A young tourist walks toward a rubbish cabinet at the Bund in Shanghai.(Photo by Yang Yi / for China Daily)
Regulations requiring Shanghai households and enterprises to sort their trash will create opportunities in circular economy
Trash sorting was a hot topic in Shanghai in the weeks before a new municipal regulation on waste management took effect on July 1, requiring everyone, from households to businesses, to sort their trash into recyclable, kitchen, hazardous and residual waste.
Though the regulation inconveniences people while they form new habits and those who don't comply face fines, it has boosted existing waste treatment business and will create new opportunities in the circular economy.
Dealing with waste is big business as 200 billion yuan ($29 billion) in investment will be needed if the current trash-sorting program in Shanghai is to be implemented across China, according to a recent report by Orient Securities.
The report calculated a 7.56-billion-yuan market for Shanghai in the whole industrial chain－education, monitoring of garbage disposal, transportation, and construction of waste treatment facilities. It then projected the Shanghai model to the national level, and estimated the market size will be around 200 billion yuan.
China plans to set up domestic waste classification systems in 46 major cities by next year, and all the cities at prefecture level and above, about 300, should have similar systems to classify and dispose of trash by 2025, according to the Ministry of Housing and Urban-Rural Development.
Zhang Lequn, deputy director of the urban development department at the ministry, said in a news conference in June that the government will inject 21.3 billion yuan into the building of waste treatment facilities.
As the trash-sorting program is implemented in Shanghai, more kitchen and food waste, which will demand proper treatment facilities, is being separated from residual waste.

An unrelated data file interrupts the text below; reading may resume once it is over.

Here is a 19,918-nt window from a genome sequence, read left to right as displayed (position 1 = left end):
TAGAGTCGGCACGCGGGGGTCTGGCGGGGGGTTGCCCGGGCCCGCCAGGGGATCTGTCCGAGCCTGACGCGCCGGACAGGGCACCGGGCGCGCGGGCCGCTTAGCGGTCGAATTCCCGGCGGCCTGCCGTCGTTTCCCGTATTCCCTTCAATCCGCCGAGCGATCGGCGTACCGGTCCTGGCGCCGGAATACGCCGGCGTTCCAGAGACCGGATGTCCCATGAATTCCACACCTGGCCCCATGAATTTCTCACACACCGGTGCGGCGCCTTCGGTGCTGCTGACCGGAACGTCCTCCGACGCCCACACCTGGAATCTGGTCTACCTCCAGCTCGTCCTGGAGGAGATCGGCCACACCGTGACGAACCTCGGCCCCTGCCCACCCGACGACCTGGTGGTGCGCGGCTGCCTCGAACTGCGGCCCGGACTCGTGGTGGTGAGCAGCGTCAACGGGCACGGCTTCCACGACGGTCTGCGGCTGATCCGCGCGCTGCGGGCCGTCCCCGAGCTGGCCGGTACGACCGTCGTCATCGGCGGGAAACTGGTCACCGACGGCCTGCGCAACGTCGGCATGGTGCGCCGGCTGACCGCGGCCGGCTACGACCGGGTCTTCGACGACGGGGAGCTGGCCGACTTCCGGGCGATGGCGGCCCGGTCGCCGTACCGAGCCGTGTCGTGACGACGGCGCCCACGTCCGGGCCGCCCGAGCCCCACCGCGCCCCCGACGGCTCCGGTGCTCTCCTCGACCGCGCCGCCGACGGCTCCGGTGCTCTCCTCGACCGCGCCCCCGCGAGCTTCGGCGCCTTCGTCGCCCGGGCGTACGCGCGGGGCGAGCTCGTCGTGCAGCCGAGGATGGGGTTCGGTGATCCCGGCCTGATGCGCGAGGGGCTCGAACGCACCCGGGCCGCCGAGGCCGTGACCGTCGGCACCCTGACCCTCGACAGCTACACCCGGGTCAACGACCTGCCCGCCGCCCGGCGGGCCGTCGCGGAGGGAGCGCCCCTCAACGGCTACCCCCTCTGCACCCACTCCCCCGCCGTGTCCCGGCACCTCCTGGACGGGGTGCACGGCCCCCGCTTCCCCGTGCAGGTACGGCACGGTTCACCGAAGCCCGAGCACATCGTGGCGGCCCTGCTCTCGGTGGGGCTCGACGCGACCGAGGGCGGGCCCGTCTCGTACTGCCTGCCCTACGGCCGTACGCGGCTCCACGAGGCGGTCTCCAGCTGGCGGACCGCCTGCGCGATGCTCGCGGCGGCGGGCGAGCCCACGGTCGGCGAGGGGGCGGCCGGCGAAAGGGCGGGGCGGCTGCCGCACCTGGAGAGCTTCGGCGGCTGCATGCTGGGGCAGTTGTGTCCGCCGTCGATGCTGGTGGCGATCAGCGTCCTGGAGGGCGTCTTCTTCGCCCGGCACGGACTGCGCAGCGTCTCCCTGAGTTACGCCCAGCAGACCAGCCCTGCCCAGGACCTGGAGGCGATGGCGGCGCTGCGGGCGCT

According to the Shanghai Municipal Administration of Landscaping and City Appearance, Shanghai now has more than 6,000 metric tons of kitchen waste every day, but the existing kitchen waste treatment facility can only process about 5,000 tons.
The administration is responsible for the city's domestic waste management, and it aims to increase the capacity of waste treatment in Shanghai to handle more than 20,000 tons of residual waste through incineration and to utilize 7,000 tons of kitchen waste every day next year.
Hua Yinfeng, general manager at Shanghai Liming Resources Reuse Co, told local news portal Shanghai Observer: "All the people sorting trash have given us confidence to expand our plant."
The company operates an organic waste treatment center in Pudong New Area that turns kitchen waste into electricity. Its current capacity is 300 tons of kitchen waste per day, and the plant expansion will allow it to process another 700 tons.
The plant uses correctly sorted organic waste to produce biogas, but when it started in 2017, about 30 to 40 percent of the waste it received contained other waste such as plastic bottles, construction trash and paper, which needed to be removed first to avoid lower efficiency during the anaerobic procedure.
The purity of the kitchen waste rose significantly in 2018 when Shanghai announced an action plan for trash sorting, and now after the implementation of the regulation, 99 percent of the waste it receives meets the minimum quality level, said Hua.